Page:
WHEN Paul Woodward disclosed his HIV-positive status while he was once out on a date, the man he was with ran out of the pub while he was at the bar buying another round of drinks. The people sitting at the adjacent table told him the man had left in a hurry, as though he’d received bad news.
“I drank both pints,” Woodward reflected.
“I waited for a couple of days… then I just thought to myself, I’m not happy for it to end like that. So I got back in touch with him and the guy was like, ‘I’m really glad you called, I’m really embarrassed about what I did. I don’t know why I did it, I just got scared.’”
Woodward suggested they meet for a coffee, and the man told him he’d been married and had only just come out of the closet.
“He was just dipping his feet into the gay scene and was scared about being part of the gay scene in general, and then one of the first people he meets is HIV positive and it was too much for him,” Woodward explained.
“So I got a chance to sit down and talk through what being positive meant just one-to-one, and you saw him just lighten and you saw how important it is to do interpersonal education like that. He really thanked me afterwards.”
Woodward is a member of the Positive Speakers Bureau, a program run by Living Positive Victoria for people living with HIV to train and support them in speaking publicly about their experiences. Organisations can hire speakers from the bureau to talk about HIV in a range of settings, helping ensure these stories are being told by positive people themselves.
Max Niggl has been running the program for 14 years. Although it has been a key part of Victoria’s response to the HIV and AIDS epidemic since the late 80s, since coming on board in 1999 Niggl has helped build the bureau into a thriving community advocacy program for people living with HIV.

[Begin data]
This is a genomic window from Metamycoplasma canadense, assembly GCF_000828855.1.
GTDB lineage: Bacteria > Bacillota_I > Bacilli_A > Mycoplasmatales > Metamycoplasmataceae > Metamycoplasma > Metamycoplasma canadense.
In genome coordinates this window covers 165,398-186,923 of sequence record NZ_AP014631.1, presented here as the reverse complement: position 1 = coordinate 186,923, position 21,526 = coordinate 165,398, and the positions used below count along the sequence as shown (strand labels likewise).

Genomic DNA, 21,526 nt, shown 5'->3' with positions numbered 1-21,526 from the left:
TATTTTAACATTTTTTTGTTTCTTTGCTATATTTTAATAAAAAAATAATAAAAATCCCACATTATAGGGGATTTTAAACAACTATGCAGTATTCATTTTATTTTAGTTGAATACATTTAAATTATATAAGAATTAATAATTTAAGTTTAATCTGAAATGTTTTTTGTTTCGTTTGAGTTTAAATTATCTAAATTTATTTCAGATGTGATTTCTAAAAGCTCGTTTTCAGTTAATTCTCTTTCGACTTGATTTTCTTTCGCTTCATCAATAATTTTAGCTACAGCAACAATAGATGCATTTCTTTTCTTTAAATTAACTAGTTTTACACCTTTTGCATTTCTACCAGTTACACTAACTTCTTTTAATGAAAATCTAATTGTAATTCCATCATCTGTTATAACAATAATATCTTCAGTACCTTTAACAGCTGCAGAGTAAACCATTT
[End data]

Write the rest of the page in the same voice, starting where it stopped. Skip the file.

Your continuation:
When people contact the bureau looking to become a part of it, they go through an intense and rigorous training process to prepare them for the challenges of speaking publicly about living with HIV.
“Some come along very tentatively, quite scared, some come along blazing with confidence. They really, really want to do this,” Niggl said.
He explained that one of the first things they are asked to do it write a short biography about themselves.
“We ask them to do a three minute presentation based on their biography. I have never seen anyone be entirely comfortable about getting up in front of their peers to talk about being positive… It can be very, very cathartic. It’s like lifting this massive burden off their shoulders,” he said.
“But as a facilitator and as a trainer I have to be acutely aware of the emotions that this can elicit, and we do have speakers that absolutely break down when they’re being trained because this is absolutely traumatic to disclose their status. How do you support them through that? It’s got to be incredibly well structured.”
Long-standing bureau member Deanna Blegg told the Star Observer the process of disclosing her HIV status was especially difficult in the beginning, and the support of the other bureau members was vital.